Owned and operated by the Colorado-based Public Communicators, Inc., Free Speech TV (FSTV) aims to "expand social consciousness" and thereby "fue[l] the movement for progressive social, economic, and political transformation." The ultimate objective, says FSTV, is the creation of "a more just, equitable, and sustainable society."
FSTV was founded by activist John Schwartz, co-developer, in the late 1980s, of The '90s Channel, which bought access to feed independent leftist documentaries to eight cities via United Artists Cable (UAC). After UAC was acquired by Tele-Communications, Inc. (TCI), the new owner demanded that Schwartz pay TCI nearly $250,000 per month to keep The '90s Channel on the air. Schwartz refused, and began distributing his programs to other cable-system access channels under the new name Free Speech TV, which he formally established in 1995.
From 1995 to 2000, FSTV provided weekly programming via videotape to a network of 50 community cable channels. Its fortunes were greatly affected when the Bill Clinton administration in 1998 began pressuring satellite direct-broadcast TV providers, the emerging competitors to local cable systems, to set aside at least 4 percent of available channels for commercial-free public access for alternative voices. In January 2000 the DISH Satellite Network agreed to make its public-access channel 9415 available to FSTV.
From May 2008 until May 2011, one of FSTV's more prominent programs was GritTV with Laura Flanders, a daily discussion with left-wing independent filmmakers, journalists, and activists.
FSTV's leading news and analysis programs today include:
* Gay USA, a weekly show offering “comprehensive news and analysis by and about the LGBTQ community”;
* Enviro Close-up, which promotes the anti-corporate, anti-nuclear, anti-oil industry agendas of the radical environmental movement, and warns of “the devastating consequences” that will result if “unified worldwide action” is not taken “to deal with global warming”;
* In Their Boots, a magazine show about “the dramatic impact the wars in Iraq and Afghanistan are having” on Americans “here at home,” delivered from an anti-war perspective;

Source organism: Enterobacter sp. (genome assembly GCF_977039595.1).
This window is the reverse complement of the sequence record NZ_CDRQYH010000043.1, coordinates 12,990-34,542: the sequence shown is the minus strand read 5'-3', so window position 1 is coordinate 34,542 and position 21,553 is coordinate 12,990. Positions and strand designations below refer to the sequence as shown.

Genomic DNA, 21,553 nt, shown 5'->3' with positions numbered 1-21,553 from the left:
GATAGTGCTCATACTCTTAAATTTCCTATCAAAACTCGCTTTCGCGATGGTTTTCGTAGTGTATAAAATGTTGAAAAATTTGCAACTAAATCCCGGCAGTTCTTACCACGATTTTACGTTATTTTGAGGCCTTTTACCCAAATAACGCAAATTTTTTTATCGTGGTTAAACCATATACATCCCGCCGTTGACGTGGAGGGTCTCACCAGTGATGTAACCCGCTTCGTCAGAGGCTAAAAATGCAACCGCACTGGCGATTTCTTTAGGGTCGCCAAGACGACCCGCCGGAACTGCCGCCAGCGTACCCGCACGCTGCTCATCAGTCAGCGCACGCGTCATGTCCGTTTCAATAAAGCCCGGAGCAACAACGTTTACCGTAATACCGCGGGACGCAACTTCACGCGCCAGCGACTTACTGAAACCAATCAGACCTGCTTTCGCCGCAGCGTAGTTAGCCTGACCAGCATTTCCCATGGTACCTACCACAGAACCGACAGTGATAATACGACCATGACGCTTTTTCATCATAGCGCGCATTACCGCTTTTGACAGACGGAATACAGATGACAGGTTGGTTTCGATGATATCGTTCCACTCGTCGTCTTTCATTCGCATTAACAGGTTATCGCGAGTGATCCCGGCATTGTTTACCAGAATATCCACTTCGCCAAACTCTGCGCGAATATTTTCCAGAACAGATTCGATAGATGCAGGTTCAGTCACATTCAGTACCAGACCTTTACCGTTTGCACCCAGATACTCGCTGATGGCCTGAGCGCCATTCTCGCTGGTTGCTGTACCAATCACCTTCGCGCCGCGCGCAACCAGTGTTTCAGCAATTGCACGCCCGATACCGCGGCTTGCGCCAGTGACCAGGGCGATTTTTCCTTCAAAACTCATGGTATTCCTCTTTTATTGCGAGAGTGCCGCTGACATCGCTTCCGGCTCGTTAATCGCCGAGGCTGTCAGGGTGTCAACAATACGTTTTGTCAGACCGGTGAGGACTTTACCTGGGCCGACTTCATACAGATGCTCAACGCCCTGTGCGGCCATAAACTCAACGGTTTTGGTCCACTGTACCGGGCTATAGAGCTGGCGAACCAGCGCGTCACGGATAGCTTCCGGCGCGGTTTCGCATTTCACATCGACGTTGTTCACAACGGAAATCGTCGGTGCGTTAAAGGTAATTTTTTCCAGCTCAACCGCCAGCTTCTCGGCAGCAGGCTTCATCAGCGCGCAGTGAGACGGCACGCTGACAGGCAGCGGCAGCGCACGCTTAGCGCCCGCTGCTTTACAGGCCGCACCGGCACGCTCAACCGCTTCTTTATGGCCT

FSTV's programming commonly casts Israel in a negative light. Among the station's report banners in 2005-06, for instance, were the following: “Deaths of schoolchildren expose Israeli brutality”; “Zionist settlements expanding in West Bank and Gaza”; “United Nations report: Israeli forces have inflicted a 'reign of terror'”; “Questioning the Legitimacy of the Israeli State”; and “Can there be peace and justice in the Middle East if Israel exists as a Jewish State?”
In September 2011, FSTV criticized President Barack Obama for opposing, “without giving any good reason,” the Palestinian bid for United Nations membership. Further, the station condemned Israel's 44-year “occupation”; its establishment of “illegal settlements for nearly half a million Jewish residents on Palestinian land”; its erection of “a wall of separation” (a reference to the anti-terrorism barrier in the West Bank); its “siege” of Gaza (a reference to the seaport blockade designed to prevent Gaza's Hamas-led government from importing weaponry); and its denial of “the rights of return for Palestinian refugees.” A leading reporter at Free Speech is British journalist Robert Fisk, a hostile critic of Israel.
FSTV lists, among the “proud highlights” of its broadcast history, its coverage of:
The early “anti-war movement following the tragedy of 9/11”
FSTV's executive director is Don Rojas, who has previously worked as a newspaper editor, general manager of WBAI-Pacifica Radio in New York, communications director for the NAACP, media manager at Oxfam America, Internet publishing executive with The Black World Today, and press secretary to the late Prime Minister Maurice Bishop of Grenada.